FOX NEWS: GOP strategist Karl Rove, columnist for "The Hill", Juan Williams, former Democratic Party chair, Donna Brazile, and cofounder of "The Federalist," Ben Domenech.
WALLACE: Democratic frontrunner Joe Biden promising he's going to be much tougher on his rivals in this week's presidential debates in Detroit, and we're back now with the panel.
Well, Karl, what do you expect from this next round of Democratic debates, and how do you explain the fact that despite his performance in the first debate, which was almost universally panned, that Joe Biden is still leading this Democratic field in the latest Fox poll this week by better than two to one?
KARL ROVE, CONTRIBUTOR: Yes. Well, he's got the biggest name ID, the biggest reputation, the biggest knowledge base. And also the attack by Harris was -- was a cheap shot. It turned out that they both had the same view, that they opposed federal government imposing busing but they accepted local school districts imposing busing. So, you know, that's what happened in her situation and they ended up being the same.
Also, Harris turned out to be a -- a not so good candidate. We've now seen her flip-flop on -- is she in favor of the Medicare for all, getting rid of all personal health insurance are not? She's been flipping, flopping on that. She's been flipping, flopping on a couple of other issues. She's not very clear. So she got a little bit of a bump, but she's falling back. They don't have a good alternative yet to Biden.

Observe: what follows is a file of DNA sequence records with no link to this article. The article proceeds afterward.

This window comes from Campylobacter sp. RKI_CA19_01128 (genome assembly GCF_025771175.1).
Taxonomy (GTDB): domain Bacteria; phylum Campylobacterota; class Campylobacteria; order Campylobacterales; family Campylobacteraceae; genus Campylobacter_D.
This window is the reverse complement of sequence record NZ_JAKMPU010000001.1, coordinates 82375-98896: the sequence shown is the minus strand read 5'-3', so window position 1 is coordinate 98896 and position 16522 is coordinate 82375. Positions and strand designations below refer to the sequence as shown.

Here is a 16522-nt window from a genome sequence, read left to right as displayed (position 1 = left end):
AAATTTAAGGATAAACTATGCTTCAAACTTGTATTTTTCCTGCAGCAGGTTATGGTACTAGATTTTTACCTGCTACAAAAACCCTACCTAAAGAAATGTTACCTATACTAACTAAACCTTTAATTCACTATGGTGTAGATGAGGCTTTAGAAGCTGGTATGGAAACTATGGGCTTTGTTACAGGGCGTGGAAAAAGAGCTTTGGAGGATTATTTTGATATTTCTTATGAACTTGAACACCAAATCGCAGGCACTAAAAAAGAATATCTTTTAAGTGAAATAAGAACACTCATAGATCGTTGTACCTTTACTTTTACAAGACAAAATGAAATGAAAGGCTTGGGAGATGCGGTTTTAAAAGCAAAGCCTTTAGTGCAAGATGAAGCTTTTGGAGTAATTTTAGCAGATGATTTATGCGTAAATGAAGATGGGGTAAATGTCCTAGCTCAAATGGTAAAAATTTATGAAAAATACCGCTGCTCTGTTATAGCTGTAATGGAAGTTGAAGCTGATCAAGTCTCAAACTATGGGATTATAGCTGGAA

Having said that, what matters is who's got the best ground game in Iowa and does somebody seize a moment like Barack Obama did in 2008 and turn that ground game and the moment into a surprise upset in Iowa?
WALLACE: Juan, Biden will be standing Wednesday night between Kamala Harris on one side and Cory Booker on the other, both of whom have hit him on his record on race.
Given the fact that -- that support in the African-American community is the strongest pillar of his support in the primaries, that's where he really separates from the rest of the field, how hard do you expect them to go after him on Wednesday night?
JUAN WILLIAMS, POLITICAL ANALYST: Oh, it's going to be tough. I mean he's going to -- it's going to be a pincer movement just visually as you describe it.
Look, Biden lost seven to eight points in most polls after the last debate. The big winner was Harris. I disagree with Karl on this. I think Harris has proven to be a very strong candidate, able to move up in the polls, move up in terms of fundraising, move up in terms of name ID. People just know who she is given what you just talked about with Andrew Yang.
The second thing is that it's forced Biden to try to shore up his support. This week we had an NAACP convention in Detroit. The Urban League as in Indianapolis. Biden's out there with a new criminal justice plan. He's gone to South Carolina to apologize for saying that he worked with segregationists in the past.